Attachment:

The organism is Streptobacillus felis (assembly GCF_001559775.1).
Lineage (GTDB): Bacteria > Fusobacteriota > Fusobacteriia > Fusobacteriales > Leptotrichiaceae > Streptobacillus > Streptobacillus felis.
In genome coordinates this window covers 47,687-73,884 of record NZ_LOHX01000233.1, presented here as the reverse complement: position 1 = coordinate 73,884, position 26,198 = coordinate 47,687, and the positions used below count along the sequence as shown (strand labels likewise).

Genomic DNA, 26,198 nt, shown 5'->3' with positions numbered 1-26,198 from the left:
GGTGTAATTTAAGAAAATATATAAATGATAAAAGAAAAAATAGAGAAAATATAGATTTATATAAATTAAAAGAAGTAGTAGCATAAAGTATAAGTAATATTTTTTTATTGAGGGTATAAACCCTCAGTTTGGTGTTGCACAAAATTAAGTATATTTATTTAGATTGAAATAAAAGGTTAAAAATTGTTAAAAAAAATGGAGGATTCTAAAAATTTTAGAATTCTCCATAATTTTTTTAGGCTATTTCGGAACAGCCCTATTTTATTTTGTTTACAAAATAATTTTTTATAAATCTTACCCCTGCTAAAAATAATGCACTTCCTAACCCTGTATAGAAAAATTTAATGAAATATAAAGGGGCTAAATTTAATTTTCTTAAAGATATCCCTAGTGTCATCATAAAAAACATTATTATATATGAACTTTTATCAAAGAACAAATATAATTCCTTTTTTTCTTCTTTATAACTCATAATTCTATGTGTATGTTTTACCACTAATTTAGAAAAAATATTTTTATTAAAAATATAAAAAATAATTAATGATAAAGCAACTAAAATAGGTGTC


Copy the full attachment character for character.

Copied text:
The organism is Streptobacillus felis (assembly GCF_001559775.1).
Lineage (GTDB): Bacteria > Fusobacteriota > Fusobacteriia > Fusobacteriales > Leptotrichiaceae > Streptobacillus > Streptobacillus felis.
In genome coordinates this window covers 47,687-73,884 of record NZ_LOHX01000233.1, presented here as the reverse complement: position 1 = coordinate 73,884, position 26,198 = coordinate 47,687, and the positions used below count along the sequence as shown (strand labels likewise).

Genomic DNA, 26,198 nt, shown 5'->3' with positions numbered 1-26,198 from the left:
GGTGTAATTTAAGAAAATATATAAATGATAAAAGAAAAAATAGAGAAAATATAGATTTATATAAATTAAAAGAAGTAGTAGCATAAAGTATAAGTAATATTTTTTTATTGAGGGTATAAACCCTCAGTTTGGTGTTGCACAAAATTAAGTATATTTATTTAGATTGAAATAAAAGGTTAAAAATTGTTAAAAAAAATGGAGGATTCTAAAAATTTTAGAATTCTCCATAATTTTTTTAGGCTATTTCGGAACAGCCCTATTTTATTTTGTTTACAAAATAATTTTTTATAAATCTTACCCCTGCTAAAAATAATGCACTTCCTAACCCTGTATAGAAAAATTTAATGAAATATAAAGGGGCTAAATTTAATTTTCTTAAAGATATCCCTAGTGTCATCATAAAAAACATTATTATATATGAACTTTTATCAAAGAACAAATATAATTCCTTTTTTTCTTCTTTATAACTCATAATTCTATGTGTATGTTTTACCACTAATTTAGAAAAAATATTTTTATTAAAAATATAAAAAATAATTAATGATAAAGCAACTAAAATAGGTGTC